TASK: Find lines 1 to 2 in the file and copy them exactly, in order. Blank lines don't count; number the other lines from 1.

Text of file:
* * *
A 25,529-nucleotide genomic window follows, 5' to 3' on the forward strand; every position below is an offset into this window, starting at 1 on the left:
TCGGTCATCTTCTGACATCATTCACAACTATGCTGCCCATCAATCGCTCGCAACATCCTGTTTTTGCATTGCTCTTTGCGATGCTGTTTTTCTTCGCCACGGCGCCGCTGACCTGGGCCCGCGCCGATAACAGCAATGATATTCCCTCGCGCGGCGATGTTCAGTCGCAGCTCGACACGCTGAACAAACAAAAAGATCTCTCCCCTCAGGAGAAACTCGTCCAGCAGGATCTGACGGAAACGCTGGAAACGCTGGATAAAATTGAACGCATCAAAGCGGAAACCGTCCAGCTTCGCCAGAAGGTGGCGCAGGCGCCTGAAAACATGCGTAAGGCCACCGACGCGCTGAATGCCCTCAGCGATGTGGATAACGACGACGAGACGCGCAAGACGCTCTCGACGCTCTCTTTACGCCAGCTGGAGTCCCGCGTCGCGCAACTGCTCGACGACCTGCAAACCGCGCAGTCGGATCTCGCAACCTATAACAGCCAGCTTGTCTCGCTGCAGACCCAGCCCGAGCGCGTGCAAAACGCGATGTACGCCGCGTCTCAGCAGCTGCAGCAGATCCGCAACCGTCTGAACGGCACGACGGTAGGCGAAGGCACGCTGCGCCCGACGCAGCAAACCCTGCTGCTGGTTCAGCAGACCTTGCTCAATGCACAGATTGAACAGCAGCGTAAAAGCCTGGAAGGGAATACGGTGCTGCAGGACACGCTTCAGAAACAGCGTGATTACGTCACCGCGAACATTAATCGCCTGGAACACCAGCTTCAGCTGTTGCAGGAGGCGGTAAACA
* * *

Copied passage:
A 25,529-nucleotide genomic window follows, 5' to 3' on the forward strand; every position below is an offset into this window, starting at 1 on the left:
TCGGTCATCTTCTGACATCATTCACAACTATGCTGCCCATCAATCGCTCGCAACATCCTGTTTTTGCATTGCTCTTTGCGATGCTGTTTTTCTTCGCCACGGCGCCGCTGACCTGGGCCCGCGCCGATAACAGCAATGATATTCCCTCGCGCGGCGATGTTCAGTCGCAGCTCGACACGCTGAACAAACAAAAAGATCTCTCCCCTCAGGAGAAACTCGTCCAGCAGGATCTGACGGAAACGCTGGAAACGCTGGATAAAATTGAACGCATCAAAGCGGAAACCGTCCAGCTTCGCCAGAAGGTGGCGCAGGCGCCTGAAAACATGCGTAAGGCCACCGACGCGCTGAATGCCCTCAGCGATGTGGATAACGACGACGAGACGCGCAAGACGCTCTCGACGCTCTCTTTACGCCAGCTGGAGTCCCGCGTCGCGCAACTGCTCGACGACCTGCAAACCGCGCAGTCGGATCTCGCAACCTATAACAGCCAGCTTGTCTCGCTGCAGACCCAGCCCGAGCGCGTGCAAAACGCGATGTACGCCGCGTCTCAGCAGCTGCAGCAGATCCGCAACCGTCTGAACGGCACGACGGTAGGCGAAGGCACGCTGCGCCCGACGCAGCAAACCCTGCTGCTGGTTCAGCAGACCTTGCTCAATGCACAGATTGAACAGCAGCGTAAAAGCCTGGAAGGGAATACGGTGCTGCAGGACACGCTTCAGAAACAGCGTGATTACGTCACCGCGAACATTAATCGCCTGGAACACCAGCTTCAGCTGTTGCAGGAGGCGGTAAACA